Qantas announced today that it would resume Airbus A380 services between Australia and Los Angeles more than two months after an in-flight uncontained engine failure forced an emergency landing of one of its superjumbos in Singapore. The airline said Flight QF93 from Melbourne would take off for Los Angeles on January 16.
Embraer expects to achieve a commercial aircraft book-to-bill ratio of a little more than one this year, reflecting solid demand from an airline market that continues to show definitive signs of a sustained, if not robust, recovery.
British Airways bid farewell to its three remaining Boeing 757s on Saturday, October 30, with a special farewell tour around the UK. To commemorate the day, the airline repainted one of the aircraft, G-CPET, in vintage BA livery from 1983. That airplane visited Manchester, Glasgow and Edinburgh during its final day in British Airways service from London Heathrow. The other two 757s flew from Heathrow on Spanish services.
The international industry debut of the Boeing 787 at Farnborough International this week has provided a major opportunity for local carrier Thomson Airways to fly its flag as the UK launch customer for the new aircraft, which is on display here until this afternoon. Thomson is a wholly owned subsidiary of international leisure group TUI Travel, which has ordered 13 of the 787s and has purchase rights on a further 13.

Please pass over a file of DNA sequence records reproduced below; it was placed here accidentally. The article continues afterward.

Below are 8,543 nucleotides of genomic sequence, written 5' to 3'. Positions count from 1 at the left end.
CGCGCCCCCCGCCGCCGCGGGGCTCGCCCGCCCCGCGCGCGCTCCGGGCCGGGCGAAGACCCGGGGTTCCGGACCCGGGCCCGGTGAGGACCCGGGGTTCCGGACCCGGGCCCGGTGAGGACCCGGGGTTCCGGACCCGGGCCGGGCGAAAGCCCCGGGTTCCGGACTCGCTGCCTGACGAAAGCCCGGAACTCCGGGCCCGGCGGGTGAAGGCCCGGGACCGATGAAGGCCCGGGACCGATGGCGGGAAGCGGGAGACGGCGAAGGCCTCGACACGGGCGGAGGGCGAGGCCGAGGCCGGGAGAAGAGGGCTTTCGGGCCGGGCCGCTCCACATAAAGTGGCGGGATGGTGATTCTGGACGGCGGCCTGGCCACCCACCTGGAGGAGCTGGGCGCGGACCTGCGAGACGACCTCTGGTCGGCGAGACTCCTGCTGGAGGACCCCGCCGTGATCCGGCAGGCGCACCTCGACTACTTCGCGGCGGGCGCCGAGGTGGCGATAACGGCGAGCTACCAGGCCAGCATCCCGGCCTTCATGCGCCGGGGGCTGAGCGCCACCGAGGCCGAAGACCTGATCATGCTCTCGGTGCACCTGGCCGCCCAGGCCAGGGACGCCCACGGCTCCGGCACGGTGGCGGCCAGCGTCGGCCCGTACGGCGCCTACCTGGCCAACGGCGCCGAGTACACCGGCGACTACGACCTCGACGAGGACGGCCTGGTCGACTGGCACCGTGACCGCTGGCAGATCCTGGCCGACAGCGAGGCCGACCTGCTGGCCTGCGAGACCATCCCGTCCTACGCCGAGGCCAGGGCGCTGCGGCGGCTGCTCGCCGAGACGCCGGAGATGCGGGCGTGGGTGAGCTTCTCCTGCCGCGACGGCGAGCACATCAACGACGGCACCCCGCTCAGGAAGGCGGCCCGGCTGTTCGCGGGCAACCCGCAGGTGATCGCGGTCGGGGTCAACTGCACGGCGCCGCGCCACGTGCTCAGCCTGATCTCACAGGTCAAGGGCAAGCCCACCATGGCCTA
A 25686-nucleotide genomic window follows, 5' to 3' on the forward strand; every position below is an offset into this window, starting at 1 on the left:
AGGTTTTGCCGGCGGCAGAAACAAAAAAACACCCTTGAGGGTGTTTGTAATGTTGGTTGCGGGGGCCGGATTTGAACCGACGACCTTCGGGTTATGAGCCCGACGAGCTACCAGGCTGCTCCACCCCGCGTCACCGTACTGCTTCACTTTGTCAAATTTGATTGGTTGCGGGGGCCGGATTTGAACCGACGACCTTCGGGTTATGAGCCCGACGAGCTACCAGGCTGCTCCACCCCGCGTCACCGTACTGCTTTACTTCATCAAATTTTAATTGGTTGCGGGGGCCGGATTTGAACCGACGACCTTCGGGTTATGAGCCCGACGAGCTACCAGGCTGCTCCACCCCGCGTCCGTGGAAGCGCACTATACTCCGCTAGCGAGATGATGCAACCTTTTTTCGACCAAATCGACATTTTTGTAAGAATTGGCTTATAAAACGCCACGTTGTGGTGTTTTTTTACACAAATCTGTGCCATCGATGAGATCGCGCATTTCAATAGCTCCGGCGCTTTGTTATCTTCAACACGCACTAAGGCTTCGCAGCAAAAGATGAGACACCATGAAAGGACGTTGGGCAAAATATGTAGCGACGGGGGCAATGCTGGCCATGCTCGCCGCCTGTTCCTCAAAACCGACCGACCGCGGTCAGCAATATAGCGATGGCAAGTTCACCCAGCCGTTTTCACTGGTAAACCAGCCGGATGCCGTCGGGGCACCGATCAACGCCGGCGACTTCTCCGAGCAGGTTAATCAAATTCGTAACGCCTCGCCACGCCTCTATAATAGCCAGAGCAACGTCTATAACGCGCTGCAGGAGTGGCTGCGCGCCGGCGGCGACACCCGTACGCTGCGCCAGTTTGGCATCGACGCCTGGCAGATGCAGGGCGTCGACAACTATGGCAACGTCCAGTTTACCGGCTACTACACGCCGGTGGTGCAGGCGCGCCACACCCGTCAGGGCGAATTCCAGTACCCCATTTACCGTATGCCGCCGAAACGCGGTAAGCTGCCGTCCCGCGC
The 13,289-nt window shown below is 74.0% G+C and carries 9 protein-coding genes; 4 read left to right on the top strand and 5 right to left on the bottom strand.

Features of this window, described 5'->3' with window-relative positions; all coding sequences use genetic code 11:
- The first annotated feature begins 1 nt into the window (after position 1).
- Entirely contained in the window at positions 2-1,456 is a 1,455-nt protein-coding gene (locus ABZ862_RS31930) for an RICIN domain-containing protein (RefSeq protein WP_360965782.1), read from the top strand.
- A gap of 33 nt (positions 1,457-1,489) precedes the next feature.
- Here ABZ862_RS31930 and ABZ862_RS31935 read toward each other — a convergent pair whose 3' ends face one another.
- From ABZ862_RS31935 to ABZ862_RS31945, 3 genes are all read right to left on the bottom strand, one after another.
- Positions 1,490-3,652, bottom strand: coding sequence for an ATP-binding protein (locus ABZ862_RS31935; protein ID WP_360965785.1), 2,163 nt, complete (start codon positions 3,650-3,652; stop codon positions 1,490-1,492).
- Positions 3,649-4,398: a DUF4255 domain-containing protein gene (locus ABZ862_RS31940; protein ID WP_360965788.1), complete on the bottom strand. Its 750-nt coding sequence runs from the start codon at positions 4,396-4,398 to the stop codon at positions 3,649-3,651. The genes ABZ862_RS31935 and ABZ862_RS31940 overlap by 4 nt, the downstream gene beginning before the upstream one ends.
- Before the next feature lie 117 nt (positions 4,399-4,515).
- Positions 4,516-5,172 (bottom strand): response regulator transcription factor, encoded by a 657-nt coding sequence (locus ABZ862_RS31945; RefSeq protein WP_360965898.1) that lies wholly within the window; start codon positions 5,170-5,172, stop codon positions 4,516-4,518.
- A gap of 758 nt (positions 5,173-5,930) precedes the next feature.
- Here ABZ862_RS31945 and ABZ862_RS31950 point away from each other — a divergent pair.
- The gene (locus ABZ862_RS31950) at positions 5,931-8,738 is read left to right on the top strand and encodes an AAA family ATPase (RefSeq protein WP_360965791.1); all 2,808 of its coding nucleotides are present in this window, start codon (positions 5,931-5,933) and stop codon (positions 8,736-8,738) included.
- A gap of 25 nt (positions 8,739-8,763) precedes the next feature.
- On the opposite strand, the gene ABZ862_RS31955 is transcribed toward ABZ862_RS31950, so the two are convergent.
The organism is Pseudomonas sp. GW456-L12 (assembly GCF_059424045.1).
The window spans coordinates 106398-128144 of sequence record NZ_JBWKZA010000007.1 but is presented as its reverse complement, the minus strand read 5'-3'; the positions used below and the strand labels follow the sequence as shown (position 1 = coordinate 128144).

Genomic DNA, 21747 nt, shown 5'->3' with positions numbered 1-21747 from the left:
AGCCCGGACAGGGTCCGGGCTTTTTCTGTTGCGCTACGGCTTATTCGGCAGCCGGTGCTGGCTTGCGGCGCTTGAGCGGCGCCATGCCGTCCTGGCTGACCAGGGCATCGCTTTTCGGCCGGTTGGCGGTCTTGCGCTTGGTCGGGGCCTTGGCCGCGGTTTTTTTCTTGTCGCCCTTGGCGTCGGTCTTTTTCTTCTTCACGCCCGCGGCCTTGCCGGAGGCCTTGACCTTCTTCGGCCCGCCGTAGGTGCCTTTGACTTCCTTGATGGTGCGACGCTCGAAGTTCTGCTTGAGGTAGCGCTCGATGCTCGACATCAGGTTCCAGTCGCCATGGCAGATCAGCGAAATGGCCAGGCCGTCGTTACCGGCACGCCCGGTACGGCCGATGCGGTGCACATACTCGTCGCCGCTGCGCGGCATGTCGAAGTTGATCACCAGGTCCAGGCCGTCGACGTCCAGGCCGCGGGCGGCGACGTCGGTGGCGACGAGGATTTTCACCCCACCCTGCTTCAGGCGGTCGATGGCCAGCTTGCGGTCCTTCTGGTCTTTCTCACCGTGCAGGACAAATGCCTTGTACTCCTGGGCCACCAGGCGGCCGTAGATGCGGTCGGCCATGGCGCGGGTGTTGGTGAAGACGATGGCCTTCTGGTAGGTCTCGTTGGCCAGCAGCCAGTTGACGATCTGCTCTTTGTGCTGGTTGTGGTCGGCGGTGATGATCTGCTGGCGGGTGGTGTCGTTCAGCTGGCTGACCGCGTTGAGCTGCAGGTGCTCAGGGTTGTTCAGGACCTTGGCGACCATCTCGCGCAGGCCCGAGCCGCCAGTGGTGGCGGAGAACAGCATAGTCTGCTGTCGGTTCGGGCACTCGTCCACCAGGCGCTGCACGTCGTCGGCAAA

The recent, and potentially ongoing, disruption to European air transport caused by volcanic ash has focused customers’ minds on the potential value of executive charter flights, according to a new survey by UK operator London Executive Aviation. LEA’s survey showed clients keen to turn to business aviation to fulfill travel plans that airlines dealing with huge backlogs of stranded passengers could not meet.
British Airways posted another record loss for its fiscal year ending March 31, as the recession, labor strife and adverse winter weather conspired to negate the some £1 billion ($1.435 billion) in cost savings the company managed to implement during the period. Losses before taxes totaled £531 million ($762 million), compared with the preceding fiscal year’s record loss of £401 million ($575 million).
British Airways posted another record loss for its fiscal year ending March 31, as the recession, labor strife and adverse winter weather conspired to negate the some £1 billion ($1.435 billion) in cost savings the company managed to implement during the period. Losses before taxes totaled £531 million ($762 million), compared with the preceding fiscal year's record loss of £401 million ($575 million).
Ash from a volcano in Iceland brought disruption to European air transport last month on a scale that far exceeded the combined efforts of global terrorism and the financial crisis. Huge swaths of the continent’s airspace were closed for prolonged periods and hundreds of thousands of travelers were stranded at various points around the world for days on end.
The weeks preceding the unforeseen losses caused by Europe's volcanic ash crisis saw improved trading conditions across much of the airline sector and, in its wake, revived momentum for long-anticipated consolidation between carriers on both sides of the Atlantic.